A new paper came out today on ancient East Asian DNA. More precisely, this work focused on early and late Neolithic samples from China, especially the lower Yellow river basin (north-central China) and the Fujian in southeast China. A major result can be boiled down to the Admixturegraph to the right.
The first ancient DNA out of East Eurasia was that from Tianyuan cave near modern Beijing. As you can see that individual is basal to other ancient (and modern) East Asians. That is, it isn’t representative of the ancestors of modern East Asians. But, the Tianyuan individual was already closer to modern East Asians than West Eurasians. Since the Tianyuan individual is ~40,000 years old, that means the bifurcation between eastern and western Eurasian groups predates 40,000 years ago.
This is not a surprising result, as the bifurcations between various “eastern” Eurasian groups (e.g., the ancestors of the Andamanese and East Asians) date to close to 50,000 years ago. The separation from Western Eurasians had to have happened after ~55,000 years ago since that’s about when the common shared Neanderthal admixture occurred.
The graph also shows that some ancient West Eurasian ancestry did come into the ancestors of East Asians through Siberians. More precisely, the Paleo-Siberian populations (replaced more recently by Neo-Siberian groups) had some ancestry from Ancient North Eurasians, who themselves were ~70% West Eurasian in ancestry (the other ~30% being a deeply basal East Eurasian). These Paleo-Siberians contributed ancestry to many northern East Asian groups, and likely explain the affinity between these groups and the Mal’ta-related individuals.
Finally, most of the edges show the separations between northern and southern East Asians and differences between inland and coastal populations. Though there is a deep distinction between northern and southern groups, the paper makes it clear that there is gene flow between coastal groups. This may explain affinities between the Japanese and Koreans, and peoples in southern China.
In terms of broad dynamics, one pattern that is evident, and repeats what we see all across Eurasia, is that the more recent periods seem to have undergone some level of panmixia. Ancient samples from northern and southern China are well differentiated, with pairwise Fst of around 0.04. Modern individuals sampled from these regions are closer to 0.02. Part of this is due to a significant expansion of “northern” ancestry at the expense of “southern”. But there is also some flow northward of “southern” ancestry. Though not highlighted in this paper because they lacked the samples, the movement throughout the Chinese Empire over the last 2,000 years is surely mediating this. In instances of famine or war resulting in depopulation in a province, the Chinese central authorities routinely encouraged migration from overpopulated provinces (modern Sichuan was repopulated from Hunan after a series of wars during the Ming-Qing transition). After 800 AD the demographic center China was in the Yangzi river valley, and south.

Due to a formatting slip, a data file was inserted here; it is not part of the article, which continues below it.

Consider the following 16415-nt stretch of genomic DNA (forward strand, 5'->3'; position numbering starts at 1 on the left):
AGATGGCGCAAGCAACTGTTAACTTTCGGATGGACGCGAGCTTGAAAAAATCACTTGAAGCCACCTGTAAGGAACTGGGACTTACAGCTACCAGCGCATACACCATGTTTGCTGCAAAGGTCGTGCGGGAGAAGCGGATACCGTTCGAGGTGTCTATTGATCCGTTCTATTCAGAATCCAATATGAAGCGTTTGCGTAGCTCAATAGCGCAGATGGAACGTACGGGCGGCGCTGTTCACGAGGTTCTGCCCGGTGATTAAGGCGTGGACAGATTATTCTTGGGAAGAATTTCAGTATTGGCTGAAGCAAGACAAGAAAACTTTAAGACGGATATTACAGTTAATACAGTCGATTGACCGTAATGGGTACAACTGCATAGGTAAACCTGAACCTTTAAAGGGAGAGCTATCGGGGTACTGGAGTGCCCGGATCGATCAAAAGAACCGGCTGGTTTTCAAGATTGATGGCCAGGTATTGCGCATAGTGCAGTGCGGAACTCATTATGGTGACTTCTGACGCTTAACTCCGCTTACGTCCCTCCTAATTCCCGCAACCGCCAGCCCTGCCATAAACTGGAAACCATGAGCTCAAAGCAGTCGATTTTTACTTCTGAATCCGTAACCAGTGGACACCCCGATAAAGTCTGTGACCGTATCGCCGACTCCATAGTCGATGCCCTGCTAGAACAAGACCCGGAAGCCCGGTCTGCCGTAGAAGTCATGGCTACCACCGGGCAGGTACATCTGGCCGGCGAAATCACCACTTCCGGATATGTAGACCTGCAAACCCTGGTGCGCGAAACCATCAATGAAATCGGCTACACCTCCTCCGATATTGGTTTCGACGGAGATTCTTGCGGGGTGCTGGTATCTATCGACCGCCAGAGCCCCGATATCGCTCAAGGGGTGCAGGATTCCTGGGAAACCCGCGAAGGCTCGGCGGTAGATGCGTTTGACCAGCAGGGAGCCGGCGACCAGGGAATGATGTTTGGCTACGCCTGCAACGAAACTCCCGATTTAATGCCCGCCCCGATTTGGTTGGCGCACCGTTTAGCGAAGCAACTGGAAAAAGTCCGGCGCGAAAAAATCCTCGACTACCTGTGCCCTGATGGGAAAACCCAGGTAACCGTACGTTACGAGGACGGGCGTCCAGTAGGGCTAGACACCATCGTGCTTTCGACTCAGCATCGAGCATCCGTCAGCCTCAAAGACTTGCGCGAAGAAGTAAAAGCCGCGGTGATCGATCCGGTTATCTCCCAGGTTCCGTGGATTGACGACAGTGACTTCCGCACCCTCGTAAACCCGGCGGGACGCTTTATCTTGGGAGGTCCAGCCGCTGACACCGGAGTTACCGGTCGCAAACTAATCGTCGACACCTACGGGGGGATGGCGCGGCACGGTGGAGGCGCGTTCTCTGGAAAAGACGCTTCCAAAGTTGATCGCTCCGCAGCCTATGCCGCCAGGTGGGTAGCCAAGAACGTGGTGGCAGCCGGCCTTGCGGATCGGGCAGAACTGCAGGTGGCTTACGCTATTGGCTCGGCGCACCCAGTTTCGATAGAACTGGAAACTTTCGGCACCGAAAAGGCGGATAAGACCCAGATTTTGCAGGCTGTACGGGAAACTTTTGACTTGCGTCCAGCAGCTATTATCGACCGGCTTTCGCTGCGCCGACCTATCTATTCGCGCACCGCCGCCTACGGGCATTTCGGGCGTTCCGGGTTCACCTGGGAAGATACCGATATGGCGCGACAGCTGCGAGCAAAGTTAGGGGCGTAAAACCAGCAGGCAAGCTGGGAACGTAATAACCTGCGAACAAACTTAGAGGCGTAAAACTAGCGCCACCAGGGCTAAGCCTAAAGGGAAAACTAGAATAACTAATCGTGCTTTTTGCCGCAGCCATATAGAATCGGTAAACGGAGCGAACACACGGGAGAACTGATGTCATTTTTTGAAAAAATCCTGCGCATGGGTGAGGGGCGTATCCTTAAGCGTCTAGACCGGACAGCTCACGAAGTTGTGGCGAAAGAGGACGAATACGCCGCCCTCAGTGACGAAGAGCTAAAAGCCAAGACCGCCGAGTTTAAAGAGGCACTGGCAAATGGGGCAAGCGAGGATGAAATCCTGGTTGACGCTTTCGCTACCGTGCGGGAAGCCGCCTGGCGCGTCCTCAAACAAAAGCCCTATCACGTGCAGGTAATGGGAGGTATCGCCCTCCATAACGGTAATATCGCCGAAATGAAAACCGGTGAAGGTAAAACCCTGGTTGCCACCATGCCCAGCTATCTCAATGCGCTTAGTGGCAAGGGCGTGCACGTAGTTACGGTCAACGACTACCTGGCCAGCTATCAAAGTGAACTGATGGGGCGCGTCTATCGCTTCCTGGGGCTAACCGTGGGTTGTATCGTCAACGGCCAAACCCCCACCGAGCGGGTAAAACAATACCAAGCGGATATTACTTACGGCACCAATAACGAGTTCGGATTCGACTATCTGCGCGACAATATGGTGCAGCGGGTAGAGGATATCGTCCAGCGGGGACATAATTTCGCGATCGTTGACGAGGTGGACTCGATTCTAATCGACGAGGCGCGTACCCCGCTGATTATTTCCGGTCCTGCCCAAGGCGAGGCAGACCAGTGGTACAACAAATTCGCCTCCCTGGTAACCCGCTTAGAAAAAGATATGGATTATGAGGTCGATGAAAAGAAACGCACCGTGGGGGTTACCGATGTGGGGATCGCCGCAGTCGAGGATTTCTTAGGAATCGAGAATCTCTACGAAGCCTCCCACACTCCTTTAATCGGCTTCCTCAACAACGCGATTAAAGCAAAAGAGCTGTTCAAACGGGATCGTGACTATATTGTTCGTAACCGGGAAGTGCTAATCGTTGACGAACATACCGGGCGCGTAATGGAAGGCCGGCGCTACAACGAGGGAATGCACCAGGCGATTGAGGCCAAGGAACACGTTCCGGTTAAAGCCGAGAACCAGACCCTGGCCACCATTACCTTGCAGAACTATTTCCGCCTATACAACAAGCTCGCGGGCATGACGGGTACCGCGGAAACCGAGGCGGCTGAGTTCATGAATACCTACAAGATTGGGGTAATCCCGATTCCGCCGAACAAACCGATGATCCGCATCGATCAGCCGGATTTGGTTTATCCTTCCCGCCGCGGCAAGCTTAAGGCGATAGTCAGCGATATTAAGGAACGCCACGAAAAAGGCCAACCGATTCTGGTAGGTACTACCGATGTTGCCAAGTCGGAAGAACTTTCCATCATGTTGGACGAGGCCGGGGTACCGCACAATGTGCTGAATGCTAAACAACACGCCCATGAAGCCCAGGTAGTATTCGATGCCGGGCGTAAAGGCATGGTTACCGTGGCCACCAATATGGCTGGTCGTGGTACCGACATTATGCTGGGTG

Unsurprisingly, the authors find that the southern samples from Fujian seem most similar to Austronesians. Today no one from these regions is “pure” southern. Rather, they are a mix. The Austronesians migrated out early enough that they carry southern East Asian ancestry exclusively. This recapitulates a common phenomenon where the ancestral “homeland” of a given group changes over time, reducing the ability to infer origins (e.g., the percentage of “Middle Eastern” ancestry in Southern Europe was underestimated because Anatolian farmers were partially replaced in Anatolia by migrants from the east).
There are also details in the supplements which confirm earlier inferences. For example, the Tianyuan individual has affinities with the Goyet Aurginacian sample from Belgium which dates to 35,000 years ago. But other East Asians do not. This seems to imply that Tianyuan was much more closely connected to a population that had trans-Eurasian affinities (another possibility is ancient structure, but the bifurcation between eastern and western Eurasian populations was more than 15,000 years before the time of Goyet so I am skeptical). Additionally, they also detect possible gene flow into Mesolithic Europeans from a population with East Asian ancestry (one possibility here that doesn’t seem to be explored is shared Ancient North Eurasian ancestry into both groups).
What is the overall takeaway? I think this confirms the other early papers that East Asia exhibits more continuity with its past that Europe and South Asian, rather like West Asia. While Europeans and South Asians have substantial ancestry from profoundly intrusive groups during the Holocene, the Han Chinese are in many ways “sons of the soil.” They did to some extent marginalize and absorb many other peoples in the modern area of “China proper”, and are themselves as a compound of two ancestral streams, but at the end of the last Ice Age, more than 90% of their ancestors were living within the boundaries of China proper.
More generally, modern imperial polities are exactly what some of their critics accuse of them of being: panmixia machines. Pre-state people were more genetically differentiated across local spatial scales. This seems the case everywhere there are good transects.
Related: The Deep Origins Of East Eurasians.